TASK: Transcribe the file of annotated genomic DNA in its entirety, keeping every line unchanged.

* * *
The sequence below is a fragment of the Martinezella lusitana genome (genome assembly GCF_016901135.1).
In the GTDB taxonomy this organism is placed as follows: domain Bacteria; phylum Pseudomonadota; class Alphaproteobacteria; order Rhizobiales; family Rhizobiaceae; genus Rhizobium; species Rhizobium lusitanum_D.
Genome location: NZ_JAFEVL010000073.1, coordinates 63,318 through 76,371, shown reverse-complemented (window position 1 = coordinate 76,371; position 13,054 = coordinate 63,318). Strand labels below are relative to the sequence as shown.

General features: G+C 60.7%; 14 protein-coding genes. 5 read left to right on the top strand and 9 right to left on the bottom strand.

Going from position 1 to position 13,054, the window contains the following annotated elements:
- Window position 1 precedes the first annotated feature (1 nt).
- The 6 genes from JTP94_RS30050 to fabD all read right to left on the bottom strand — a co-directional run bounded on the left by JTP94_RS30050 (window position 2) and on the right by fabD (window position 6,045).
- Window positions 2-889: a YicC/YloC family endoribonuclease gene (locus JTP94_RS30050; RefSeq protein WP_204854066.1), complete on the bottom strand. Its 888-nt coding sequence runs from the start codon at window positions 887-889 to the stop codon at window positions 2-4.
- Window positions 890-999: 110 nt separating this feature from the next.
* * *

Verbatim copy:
The sequence below is a fragment of the Martinezella lusitana genome (genome assembly GCF_016901135.1).
In the GTDB taxonomy this organism is placed as follows: domain Bacteria; phylum Pseudomonadota; class Alphaproteobacteria; order Rhizobiales; family Rhizobiaceae; genus Rhizobium; species Rhizobium lusitanum_D.
Genome location: NZ_JAFEVL010000073.1, coordinates 63,318 through 76,371, shown reverse-complemented (window position 1 = coordinate 76,371; position 13,054 = coordinate 63,318). Strand labels below are relative to the sequence as shown.

General features: G+C 60.7%; 14 protein-coding genes. 5 read left to right on the top strand and 9 right to left on the bottom strand.

Going from position 1 to position 13,054, the window contains the following annotated elements:
- Window position 1 precedes the first annotated feature (1 nt).
- The 6 genes from JTP94_RS30050 to fabD all read right to left on the bottom strand — a co-directional run bounded on the left by JTP94_RS30050 (window position 2) and on the right by fabD (window position 6,045).
- Window positions 2-889: a YicC/YloC family endoribonuclease gene (locus JTP94_RS30050; RefSeq protein WP_204854066.1), complete on the bottom strand. Its 888-nt coding sequence runs from the start codon at window positions 887-889 to the stop codon at window positions 2-4.
- Window positions 890-999: 110 nt separating this feature from the next.